Renoir's story is beautiful but emotionless
Film Review: Renoir (No Cert, IFI, 111 minutes) 3 STARS
Director: Gilles Bourdos Stars: Michel Bouquet, Vincent Rottiers, Christa Theret, Romane Bohringer
In 1915, while carnage raged on the fields of Flanders, Pierre-Auguste Renoir was fighting his own battle – against infirmity, rheumatoid arthritis and the dying of the light.
On an idyllic farm near Cagnes-sur-Mer, the 74-year-old artist struggled out to his studio daily, assisted by a small army of devoted females, and continued to stubbornly paint. In the summer of that year, his son Jean returned from the front to recover from an injury, and fell hopelessly in love with his father's latest model. Gilles Bourdos' handsome film describes what happened next.
Jean Renoir (Vincent Rottiers) is Pierre-Auguste's (Michel Bouquet) second son, and has always struggled to form a meaningful bond with the affable but emotionally unreachable painter. His latest muse, Andrée Heuschling (Christa Theret) is a volatile but devastatingly handsome young actress with whom the old man himself seems smitten. So when Jean's interest in her becomes clear, tensions rise between father and son.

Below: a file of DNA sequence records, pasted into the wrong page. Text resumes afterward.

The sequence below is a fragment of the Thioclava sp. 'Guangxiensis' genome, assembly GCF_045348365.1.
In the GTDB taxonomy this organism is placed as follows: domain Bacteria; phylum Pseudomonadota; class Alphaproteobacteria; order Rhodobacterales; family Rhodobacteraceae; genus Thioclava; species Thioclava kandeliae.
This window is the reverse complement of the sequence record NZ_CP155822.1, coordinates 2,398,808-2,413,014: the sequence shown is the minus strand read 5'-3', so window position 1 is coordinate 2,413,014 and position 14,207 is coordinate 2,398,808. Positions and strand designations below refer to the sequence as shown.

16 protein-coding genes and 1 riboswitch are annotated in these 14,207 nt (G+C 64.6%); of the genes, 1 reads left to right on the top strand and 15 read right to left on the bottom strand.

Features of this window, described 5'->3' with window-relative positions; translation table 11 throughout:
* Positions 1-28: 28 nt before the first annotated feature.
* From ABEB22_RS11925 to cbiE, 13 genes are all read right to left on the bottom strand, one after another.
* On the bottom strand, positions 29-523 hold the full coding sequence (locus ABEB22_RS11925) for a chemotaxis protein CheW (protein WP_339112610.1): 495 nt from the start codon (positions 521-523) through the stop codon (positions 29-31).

Bourdos' film is lovingly shot and lit, and the director creates tableau after tableau that cleverly evoke Renoir's paintings.
If only as much time had been devoted to character, script and storyline. No doubt there was an interesting film to be made about the complex relationship between Pierre-Auguste and Jean, but in Renoir neither character quite attains three dimensions. In fact, the film feels a bit like a picture postcard – very pleasant to look at, but curiously emotionless.
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